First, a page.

Last week review:
Signs of a recession have indeed emerged more clearly, at least in last week’s US economic data, starting with the ISM Manufacturing PMI & Prices (Mar.) which contracted, followed by Factory Orders whose growth was still weaker than expected. Similarly, the ISM Non-Manufacturing PMI & Employment (Mar.) report, which clearly contracted from the previous period, also came in lower than expected. The characteristics of a slowing US economy were also evident from the report on the employment sector, when the JOLTs Job Openings figure dropped to 9.931mn, below the forecast of 10.4mn. The hourly wage rate (Mar.) was observed to grow lower at 4.2% yoy (below forecast 4.3% & previous 4.6%). As a result, during last month Nonfarm Payrolls (Mar.) successfully fell to 236k (from previous 326k). Throughout last week, Initial Jobless Claims actually recorded an increase to 228k from a forecast of 200k (although still lower than the previous week at 246k). However, the Unemployment Rate (Mar.) actually fell slightly from the previous month at 3.5%. The US is not the only country grappling with economic slowdown; Japan & China are struggling to keep their economies expansionary, while Germany, Eurozone, and the UK are still unable to bring their Manufacturing PMIs out of the contraction area, aka still below the benchmark level of 50. Considering the series of soft landing signs above, market participants are currently divided on the Fed Fund Rate hike calculation; where half expect a 25bps rate hike at the upcoming FOMC Meeting in May, while the other half is betting that there will be no hike. On the other hand, Fed officials still maintain a hawkish tone, especially when the potential for rising oil prices due to OPEC production cuts and declining US oil reserves add to concerns about the lingering inflationary pressures. Domestically, Indonesia’s economic outlook seems more promising as Inflation (Mar.) fell to 4.97% YoY from 5.47% the previous month; Core Inflation also tamed to below 3% (on track with the central bank’s expectation) at 2.94% YoY, successfully lower than forecast and previous period. Asian Development Bank also expects Indonesia’s economy to grow 4.8% this year, and increase to 5% in 2024. The Rupiah exchange rate has been in the spotlight recently as it reached its strongest level in 2 months at a low of IDR 14,880/USD. This is due to the support of foreign net purchases in the past week amounting to IDR 2.46 trillion, increasing the coffers of Foreign Net Buy YTD to IDR 8.72 trillion.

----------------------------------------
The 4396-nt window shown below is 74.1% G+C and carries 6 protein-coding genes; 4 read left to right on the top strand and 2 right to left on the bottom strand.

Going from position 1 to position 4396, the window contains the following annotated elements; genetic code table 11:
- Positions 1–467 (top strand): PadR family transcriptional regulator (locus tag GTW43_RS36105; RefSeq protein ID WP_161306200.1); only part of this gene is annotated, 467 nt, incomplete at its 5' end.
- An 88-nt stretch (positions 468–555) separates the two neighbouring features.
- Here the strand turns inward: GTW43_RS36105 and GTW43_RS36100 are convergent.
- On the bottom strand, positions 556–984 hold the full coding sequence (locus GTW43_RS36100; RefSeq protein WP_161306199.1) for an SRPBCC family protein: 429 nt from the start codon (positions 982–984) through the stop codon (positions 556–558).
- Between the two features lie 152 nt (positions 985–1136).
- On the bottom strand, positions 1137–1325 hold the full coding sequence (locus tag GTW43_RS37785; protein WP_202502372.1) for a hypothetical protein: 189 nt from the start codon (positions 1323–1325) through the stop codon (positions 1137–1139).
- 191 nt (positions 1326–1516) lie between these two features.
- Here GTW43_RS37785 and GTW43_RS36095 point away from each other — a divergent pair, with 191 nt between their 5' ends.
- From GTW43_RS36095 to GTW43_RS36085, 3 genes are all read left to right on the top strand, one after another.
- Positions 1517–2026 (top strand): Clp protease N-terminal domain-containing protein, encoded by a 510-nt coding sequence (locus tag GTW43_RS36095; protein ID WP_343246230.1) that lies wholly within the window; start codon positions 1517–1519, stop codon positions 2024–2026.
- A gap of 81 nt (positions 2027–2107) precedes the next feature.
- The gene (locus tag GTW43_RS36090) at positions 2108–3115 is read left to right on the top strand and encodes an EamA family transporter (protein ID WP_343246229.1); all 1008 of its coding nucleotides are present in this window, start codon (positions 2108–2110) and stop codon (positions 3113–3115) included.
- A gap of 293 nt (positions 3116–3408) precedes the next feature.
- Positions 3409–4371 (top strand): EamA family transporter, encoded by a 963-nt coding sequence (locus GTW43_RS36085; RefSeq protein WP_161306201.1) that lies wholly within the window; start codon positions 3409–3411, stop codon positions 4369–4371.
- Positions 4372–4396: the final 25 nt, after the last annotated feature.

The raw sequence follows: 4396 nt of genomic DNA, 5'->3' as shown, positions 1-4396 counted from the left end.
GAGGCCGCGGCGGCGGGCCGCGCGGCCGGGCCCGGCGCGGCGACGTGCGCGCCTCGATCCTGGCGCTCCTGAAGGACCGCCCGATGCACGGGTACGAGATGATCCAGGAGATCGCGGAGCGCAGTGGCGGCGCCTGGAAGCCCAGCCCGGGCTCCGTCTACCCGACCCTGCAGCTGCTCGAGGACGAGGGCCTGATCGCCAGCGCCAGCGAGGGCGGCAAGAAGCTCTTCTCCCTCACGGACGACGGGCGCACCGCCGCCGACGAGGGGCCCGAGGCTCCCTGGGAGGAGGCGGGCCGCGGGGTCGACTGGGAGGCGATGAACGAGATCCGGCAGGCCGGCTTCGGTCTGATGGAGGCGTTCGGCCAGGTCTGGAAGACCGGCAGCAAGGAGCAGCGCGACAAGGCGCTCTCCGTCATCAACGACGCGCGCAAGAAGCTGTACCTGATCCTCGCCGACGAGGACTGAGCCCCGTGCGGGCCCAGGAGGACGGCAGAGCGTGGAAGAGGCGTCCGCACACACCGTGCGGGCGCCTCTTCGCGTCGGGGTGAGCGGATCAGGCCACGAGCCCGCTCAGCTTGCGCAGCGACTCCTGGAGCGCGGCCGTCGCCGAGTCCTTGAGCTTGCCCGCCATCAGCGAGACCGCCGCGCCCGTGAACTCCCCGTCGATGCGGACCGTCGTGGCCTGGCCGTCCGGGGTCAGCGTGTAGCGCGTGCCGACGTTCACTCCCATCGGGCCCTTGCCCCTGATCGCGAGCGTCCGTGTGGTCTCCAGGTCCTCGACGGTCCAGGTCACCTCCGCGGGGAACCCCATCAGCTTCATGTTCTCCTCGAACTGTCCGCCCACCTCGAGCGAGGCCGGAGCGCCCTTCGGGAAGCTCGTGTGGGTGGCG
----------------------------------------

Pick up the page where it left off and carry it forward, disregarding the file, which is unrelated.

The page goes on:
This week’s outlook:
This week, US Inflation (Mar.) data will be closely monitored on Wednesday with forecasts that it could ease further from 6% (Feb.) to 5.2% YoY. On the same day, the Federal Reserve will release its March meeting minutes which will give an idea of where their monetary policy is heading. Given the recent turmoil in the banking sector, investors are expecting a rate cut by the end of this year, but the Fed has said that they will keep rates high as long as necessary. Quarterly performance reports from US banking companies will also be monitored to determine their health; just in time for the Spring meeting of the World Bank & IMF which will gather central bank officials & finance ministers in Washington this Monday. The IMF will announce its latest global economic growth forecast on Tuesday, amid lingering threats of inflation & financial sector instability. Following on Wednesday, finance ministers from the G20 countries will gather. From Indonesia, no economic data to look forward to this week other than : Foreign Exchange Reserves (Mar.), Consumer Confidence Index (Mar.), and Retail Sales yoy. Overseas sentiment will definitely play a bigger role including from Asia: China Inflation & Trade Balance data (Mar.); from Europe: Eurozone Retail Sales (Feb.), UK GDP (Feb.), German Inflation (Mar.); and from the US: US Initial Jobless Claims & PPI (Mar.) which will be released on the same day next Thursday, capped by US Retail Sales (Mar.) & Michigan Consumer Sentiment & Expectation (Apr.) on Friday.
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